Unions reach second settlement under Bangladesh Accord with an apparel brand following delays over fixing hazards at its factories
- IndustriALL Global Union and UNI Global Union brought the case on behalf of Bangladeshi textile workers
- The brand, which cannot be named under the terms of the settlement, has agreed to pay $2m to fix issues at more than 150 garment factories in Bangladesh; a further $300,000 will be paid to IndustriALL Global Union and UNI Global Union to fund their joint "supply chain worker support fund"
- It is the second arbitration case to be settled under the Bangladesh Accord
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101 brands have signed the 2018 Transition Accord, which goes into effect when the 2013 Bangladesh Accord expires in May. The 2018 agreement currently covers more than 1,200 factories and at least 2 million workers ... “The Accord’s legally-binding framework is the only credible way to guarantee that life-threatening fire and structural hazards are remediated in a timely manner in ready-made garment and textile factories,” said Valter Sanches, general secretary of IndustriALL Global Union.
Accord inspectors have so far carried out inspections on more than 1,800 factories supplying over 200 brands, identifying over 118,500 fire, electrical, and structural hazards. Eighty-three percent of workplace dangers identified in the Accord’s original round of inspections have been remediated ... The legally-binding document extends the Accord’s protections until 31 May 2021, unless a joint monitoring committee unanimously agrees that a set of rigorous conditions for a handover to a national regulatory body have been met prior to then.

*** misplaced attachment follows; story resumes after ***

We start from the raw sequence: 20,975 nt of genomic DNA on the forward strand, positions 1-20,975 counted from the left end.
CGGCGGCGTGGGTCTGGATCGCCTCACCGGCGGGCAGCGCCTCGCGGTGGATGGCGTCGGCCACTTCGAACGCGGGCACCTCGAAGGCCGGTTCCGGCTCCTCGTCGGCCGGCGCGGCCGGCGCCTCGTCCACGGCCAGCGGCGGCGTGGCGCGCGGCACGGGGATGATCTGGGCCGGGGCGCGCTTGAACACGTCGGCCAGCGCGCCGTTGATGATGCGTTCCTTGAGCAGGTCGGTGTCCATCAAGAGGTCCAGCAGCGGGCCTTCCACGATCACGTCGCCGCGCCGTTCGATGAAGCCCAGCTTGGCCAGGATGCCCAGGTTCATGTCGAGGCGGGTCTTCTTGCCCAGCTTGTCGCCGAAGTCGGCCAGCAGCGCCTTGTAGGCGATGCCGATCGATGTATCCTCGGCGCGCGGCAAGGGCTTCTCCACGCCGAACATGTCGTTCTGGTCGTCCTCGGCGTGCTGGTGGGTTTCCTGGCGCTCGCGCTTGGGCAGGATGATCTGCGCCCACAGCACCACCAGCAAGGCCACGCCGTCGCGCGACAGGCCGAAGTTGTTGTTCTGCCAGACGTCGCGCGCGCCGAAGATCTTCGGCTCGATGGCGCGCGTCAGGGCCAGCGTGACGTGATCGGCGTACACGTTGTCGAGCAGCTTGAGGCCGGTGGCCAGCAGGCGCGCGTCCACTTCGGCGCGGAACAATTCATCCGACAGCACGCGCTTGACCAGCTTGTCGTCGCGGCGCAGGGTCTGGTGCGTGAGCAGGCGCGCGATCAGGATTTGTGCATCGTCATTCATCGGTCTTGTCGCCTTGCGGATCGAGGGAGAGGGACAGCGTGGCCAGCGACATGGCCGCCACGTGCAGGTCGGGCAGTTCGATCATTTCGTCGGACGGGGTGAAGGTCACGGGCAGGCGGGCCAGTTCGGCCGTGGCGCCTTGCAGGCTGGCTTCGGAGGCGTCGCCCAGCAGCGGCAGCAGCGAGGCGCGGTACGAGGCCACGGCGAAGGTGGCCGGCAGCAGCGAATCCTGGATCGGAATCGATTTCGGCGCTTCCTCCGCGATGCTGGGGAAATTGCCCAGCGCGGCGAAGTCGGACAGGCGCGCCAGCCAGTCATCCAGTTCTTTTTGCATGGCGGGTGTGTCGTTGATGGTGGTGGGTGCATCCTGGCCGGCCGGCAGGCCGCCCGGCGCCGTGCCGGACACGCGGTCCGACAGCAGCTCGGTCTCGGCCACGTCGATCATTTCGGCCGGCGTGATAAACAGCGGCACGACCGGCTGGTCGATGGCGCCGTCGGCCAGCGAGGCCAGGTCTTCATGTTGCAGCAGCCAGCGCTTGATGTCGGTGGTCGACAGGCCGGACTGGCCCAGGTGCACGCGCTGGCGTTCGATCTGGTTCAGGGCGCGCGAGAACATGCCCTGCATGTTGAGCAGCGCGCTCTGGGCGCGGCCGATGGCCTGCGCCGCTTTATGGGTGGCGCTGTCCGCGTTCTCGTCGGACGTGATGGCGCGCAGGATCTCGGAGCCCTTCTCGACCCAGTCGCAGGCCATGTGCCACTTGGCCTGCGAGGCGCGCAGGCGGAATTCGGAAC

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IndustriALL Global Union and UNI Global Union have reached a US$2.3 million settlement with a multinational apparel brand to remedy life-threatening workplace hazards. The settlement, reached through an arbitration process under the legally-binding Bangladesh Accord for Fire and Building Safety, represents one of the largest payments made by a brand to remedy workplace dangers in its supply chain...
The global unions brought the case to the Permanent Court of Arbitration arguing that the brand did not require its factories to remedy hazards in a timely manner—leaving thousands of workers in dangerous conditions. The unions also charged that the brand did not ensure that it was financially feasible for its factories to fix ongoing safety issues, as required by the Accord...
A second Accord was signed in June of this year. It goes into effect when the original agreement expires in May 2018 and extends the Accord’s protections until 31 May 2021.
Author: Dominic Rushe, The Guardian (UK)
Unions representing Bangladeshi textile workers have reached a landmark $2.3m settlement with a multinational apparel brand after it was accused of delays in remedying life-threatening hazards at its factories.
The settlement was agreed after a two-year arbitration process under the legally binding Bangladesh Accord for Fire and Building Safety...
The brand, which cannot be named under the terms of the settlement, has agreed to pay $2m to fix issues at more than 150 garment factories in Bangladesh. A further $300,000 will be paid to the two unions that brought the case, IndustriALL Global Union and UNI Global Union, to fund their joint “supply chain worker support fund”...
IndustriALL’s general secretary [...] said: “This settlement shows that the Bangladesh Accord works. It is proof that legally binding mechanisms can hold multinational companies to account. We are glad that the brand in question is now taking seriously its responsibility for the safety of its supplier factories in Bangladesh. Their financial commitment serves as an example for other brands to follow.” ...This is the second arbitration case to be settled under the accord. In December 2017, IndustriALL and UNI reached another agreement with a brand using more than 200 factories in Bangladesh. [also refers to Adidas, H&M, Marks & Spencer, Tesco, Top Shop and Uniqlo]